• f1b0nacc1

    I was hoping for Phillip

    • M. Thompson

      Ain’t gonna happen. The last time was Mary’s King Consort who was Spanish.

  • Boritz

    It’s interesting that even though George III lost the colonies the name is not tainted and there have been three and now potentially a fourth George on the throne since that one. On the other hand Harold II lost to the French and that has not yet been forgiven.

    • tarentius

      Harold II lost his very shaky claim on the throne of England to William of Normandy, not the French. The Vikings and other Norse settled what became Normandy about 150 years before William invaded England. William and his warriors did not consider themselves French, but Norman.
      The Windsors, who so named themselves during the First World War because of their German roots, have produced a rather mediocre line of kings and queens.

  • diane

    Alfred? But Alfred would be a hard act to follow; who would want to risk “Alfred the not-as-Great”?

    If a commoner’s name could be selected, Winston would be a good choice.

  • Hugh

    British monarchs choose their titles once the ascend to the throne. Charles will not automatically become King Charles. He, apparently, intends to become King George.

    • Andrew Allison

      That practice stopped, at least temporarily, with Elizabeth II who, when asked what name she would take replied, “Why, my own of course!” Charles, if he ever ascends to the throne (by no means certain), will have the option of changing his name but, having been around for as long as he has, seems unlikely to do so.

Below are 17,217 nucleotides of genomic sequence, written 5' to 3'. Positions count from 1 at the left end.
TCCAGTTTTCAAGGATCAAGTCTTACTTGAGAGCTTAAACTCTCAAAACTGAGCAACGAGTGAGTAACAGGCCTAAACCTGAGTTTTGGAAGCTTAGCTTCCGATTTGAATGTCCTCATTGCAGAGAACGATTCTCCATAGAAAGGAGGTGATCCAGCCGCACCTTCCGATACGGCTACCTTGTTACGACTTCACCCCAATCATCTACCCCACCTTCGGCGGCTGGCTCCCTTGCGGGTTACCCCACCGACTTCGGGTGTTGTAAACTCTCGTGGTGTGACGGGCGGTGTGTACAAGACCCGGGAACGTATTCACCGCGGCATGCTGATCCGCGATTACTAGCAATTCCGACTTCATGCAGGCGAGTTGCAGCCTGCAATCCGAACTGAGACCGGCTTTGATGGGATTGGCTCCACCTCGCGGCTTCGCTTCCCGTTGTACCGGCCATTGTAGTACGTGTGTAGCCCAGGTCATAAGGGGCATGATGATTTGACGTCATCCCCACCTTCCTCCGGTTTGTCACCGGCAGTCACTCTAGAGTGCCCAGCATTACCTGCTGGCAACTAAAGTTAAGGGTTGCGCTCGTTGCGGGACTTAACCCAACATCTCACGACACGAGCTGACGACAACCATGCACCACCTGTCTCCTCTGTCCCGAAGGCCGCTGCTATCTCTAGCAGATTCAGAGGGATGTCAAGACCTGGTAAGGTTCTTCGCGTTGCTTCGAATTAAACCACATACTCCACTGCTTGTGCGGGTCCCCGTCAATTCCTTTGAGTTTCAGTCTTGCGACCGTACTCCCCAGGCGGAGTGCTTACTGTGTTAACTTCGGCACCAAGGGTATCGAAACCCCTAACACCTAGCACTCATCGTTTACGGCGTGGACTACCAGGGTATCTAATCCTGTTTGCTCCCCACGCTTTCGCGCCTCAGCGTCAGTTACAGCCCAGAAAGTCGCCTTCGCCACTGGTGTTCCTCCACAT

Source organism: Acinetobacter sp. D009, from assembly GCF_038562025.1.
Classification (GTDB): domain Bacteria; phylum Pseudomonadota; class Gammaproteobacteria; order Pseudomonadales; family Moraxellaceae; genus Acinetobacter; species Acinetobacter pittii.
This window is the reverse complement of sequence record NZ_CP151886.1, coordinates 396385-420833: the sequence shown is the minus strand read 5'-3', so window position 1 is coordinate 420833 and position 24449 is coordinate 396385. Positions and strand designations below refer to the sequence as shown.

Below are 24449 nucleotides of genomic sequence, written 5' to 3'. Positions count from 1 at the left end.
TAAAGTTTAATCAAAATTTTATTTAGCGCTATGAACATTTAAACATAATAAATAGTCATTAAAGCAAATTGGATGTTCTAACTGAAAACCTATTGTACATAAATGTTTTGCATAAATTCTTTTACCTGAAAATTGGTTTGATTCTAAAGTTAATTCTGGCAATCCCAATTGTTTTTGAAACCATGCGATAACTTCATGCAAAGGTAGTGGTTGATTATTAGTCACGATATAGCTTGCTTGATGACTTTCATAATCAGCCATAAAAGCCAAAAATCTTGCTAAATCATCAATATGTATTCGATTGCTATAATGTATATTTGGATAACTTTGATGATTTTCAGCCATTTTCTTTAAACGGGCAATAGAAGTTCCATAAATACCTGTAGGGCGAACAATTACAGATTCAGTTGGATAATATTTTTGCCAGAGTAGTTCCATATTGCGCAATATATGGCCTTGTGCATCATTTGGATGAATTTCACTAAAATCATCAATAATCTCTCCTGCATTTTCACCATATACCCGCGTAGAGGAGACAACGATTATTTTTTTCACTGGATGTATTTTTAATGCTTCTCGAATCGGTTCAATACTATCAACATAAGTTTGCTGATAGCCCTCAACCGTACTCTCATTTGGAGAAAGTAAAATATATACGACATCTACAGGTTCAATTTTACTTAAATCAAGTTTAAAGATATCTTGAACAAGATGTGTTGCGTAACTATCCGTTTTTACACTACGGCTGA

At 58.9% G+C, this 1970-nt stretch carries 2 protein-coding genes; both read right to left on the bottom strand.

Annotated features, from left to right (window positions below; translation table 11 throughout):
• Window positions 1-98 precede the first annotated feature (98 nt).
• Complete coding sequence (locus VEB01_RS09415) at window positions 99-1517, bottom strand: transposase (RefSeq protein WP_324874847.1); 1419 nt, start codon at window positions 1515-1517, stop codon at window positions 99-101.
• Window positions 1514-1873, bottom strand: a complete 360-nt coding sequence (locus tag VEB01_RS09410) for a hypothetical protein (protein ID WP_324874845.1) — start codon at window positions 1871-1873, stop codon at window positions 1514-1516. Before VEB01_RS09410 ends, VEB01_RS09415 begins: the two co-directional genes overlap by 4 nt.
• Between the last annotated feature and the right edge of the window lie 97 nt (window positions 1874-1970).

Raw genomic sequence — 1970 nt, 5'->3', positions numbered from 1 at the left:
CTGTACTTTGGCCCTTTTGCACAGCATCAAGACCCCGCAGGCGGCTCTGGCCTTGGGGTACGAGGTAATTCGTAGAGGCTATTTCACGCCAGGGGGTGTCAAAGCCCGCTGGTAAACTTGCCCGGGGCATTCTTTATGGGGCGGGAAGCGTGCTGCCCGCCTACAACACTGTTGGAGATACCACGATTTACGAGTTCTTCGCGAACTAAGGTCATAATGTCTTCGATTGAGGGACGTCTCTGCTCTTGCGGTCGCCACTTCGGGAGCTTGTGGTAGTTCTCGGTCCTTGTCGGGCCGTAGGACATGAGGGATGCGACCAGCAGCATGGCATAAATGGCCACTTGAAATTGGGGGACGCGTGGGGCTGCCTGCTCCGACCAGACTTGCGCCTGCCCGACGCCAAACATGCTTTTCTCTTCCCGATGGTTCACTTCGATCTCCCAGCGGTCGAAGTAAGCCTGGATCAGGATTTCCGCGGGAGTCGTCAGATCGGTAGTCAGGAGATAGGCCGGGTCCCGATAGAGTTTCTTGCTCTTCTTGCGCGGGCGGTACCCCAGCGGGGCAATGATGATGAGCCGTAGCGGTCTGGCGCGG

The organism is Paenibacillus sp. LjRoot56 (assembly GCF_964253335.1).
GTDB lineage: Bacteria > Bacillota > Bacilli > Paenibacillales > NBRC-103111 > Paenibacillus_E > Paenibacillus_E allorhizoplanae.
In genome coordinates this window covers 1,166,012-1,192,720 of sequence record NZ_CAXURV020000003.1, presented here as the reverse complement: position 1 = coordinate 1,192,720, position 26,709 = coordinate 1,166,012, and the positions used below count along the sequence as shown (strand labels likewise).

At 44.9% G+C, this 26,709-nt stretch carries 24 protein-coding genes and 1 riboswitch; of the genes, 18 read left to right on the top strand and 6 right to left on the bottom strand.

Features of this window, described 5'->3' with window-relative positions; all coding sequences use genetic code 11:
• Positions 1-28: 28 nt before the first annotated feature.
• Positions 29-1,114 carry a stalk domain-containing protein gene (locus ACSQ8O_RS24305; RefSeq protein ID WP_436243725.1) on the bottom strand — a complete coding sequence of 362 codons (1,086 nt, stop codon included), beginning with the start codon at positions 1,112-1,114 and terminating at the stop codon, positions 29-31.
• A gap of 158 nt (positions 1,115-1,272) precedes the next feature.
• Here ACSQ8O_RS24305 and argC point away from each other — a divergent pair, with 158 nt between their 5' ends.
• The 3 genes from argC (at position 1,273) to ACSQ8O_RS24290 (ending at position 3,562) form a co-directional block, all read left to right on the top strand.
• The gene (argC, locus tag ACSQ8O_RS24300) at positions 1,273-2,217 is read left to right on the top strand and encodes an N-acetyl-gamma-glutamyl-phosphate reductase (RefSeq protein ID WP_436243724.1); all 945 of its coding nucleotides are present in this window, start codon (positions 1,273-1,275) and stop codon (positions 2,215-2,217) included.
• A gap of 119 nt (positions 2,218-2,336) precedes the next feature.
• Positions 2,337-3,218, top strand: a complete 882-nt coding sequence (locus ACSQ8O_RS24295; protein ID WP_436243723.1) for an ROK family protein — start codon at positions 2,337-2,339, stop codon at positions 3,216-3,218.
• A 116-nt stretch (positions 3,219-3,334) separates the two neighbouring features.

• wigwag

    I knew that Richard wasn’t an option, by why not “Arthur?”

    • Nick Bidler

      This was my first thought as well, but then I thought further; it would certainly encourage millennial thinking. The End Times (or Britain’s Greatest Hour of Need) are upon us, as evidenced by the return of King Arthur.

  • Corlyss

    “Windsors go back to Edward”

    I bet right now they never go back to that. Elizabeth still blames her lazy, self-centered, sex-besotted uncle for the death of her father. By forcing him to take the throne for which he had not been groomed and which had so much stress associated with it, so the charge goes, Edward shortened the nervous and anxious Bertie’s life considerably. One has to concede, however, that of the two, Bertie was by far the more appealing personality to stand with the Brits amid the ruins and fight the hated Hun.

  • Kavanna

    Don’t you mean George II? He was a fine king, although the highland Scots don’t like him for putting down the 1745 rebellion. George III was stubborn and eventually semi-insane, besides losing his American colonies.

    Of course, the Windsors produced some embarrassments. Then again, they produced Victoria.

  • USNK2

    The birth of George Alexander Louis was the most positive news of the week. Congratulations to the family.

    I think George is a fine choice, with Greek etymology meaning farmer, a nice aspect.

    I do hope the 200th anniversary of the publication of “Pride and Prejudice” coming in January, 2014, will not produce any backlash, what with George (alas) being the name of the most odious of all of Austen’s male characters, George Wickham.

    As to Mr. Mead’s “We don’t want or need royals here in the US,”, sometimes I wonder if the American experiment would have been a Constitutional Parliamentary Monarchy at a different moment in history.

    The duties of Head of State are significant, a fulltime job, which the USA has yet to figure out with our “Presidency”. There are always risks with hereditary monarchies, but it sure keeps a nation from having a never-ending election campaign cycle.

    Two other congratulations go to:

    1) Range Rover, and

    2) Queen Elizabeth II, not least for her role in transforming an imperial over-power into the British Commonwealth of Nations.
    .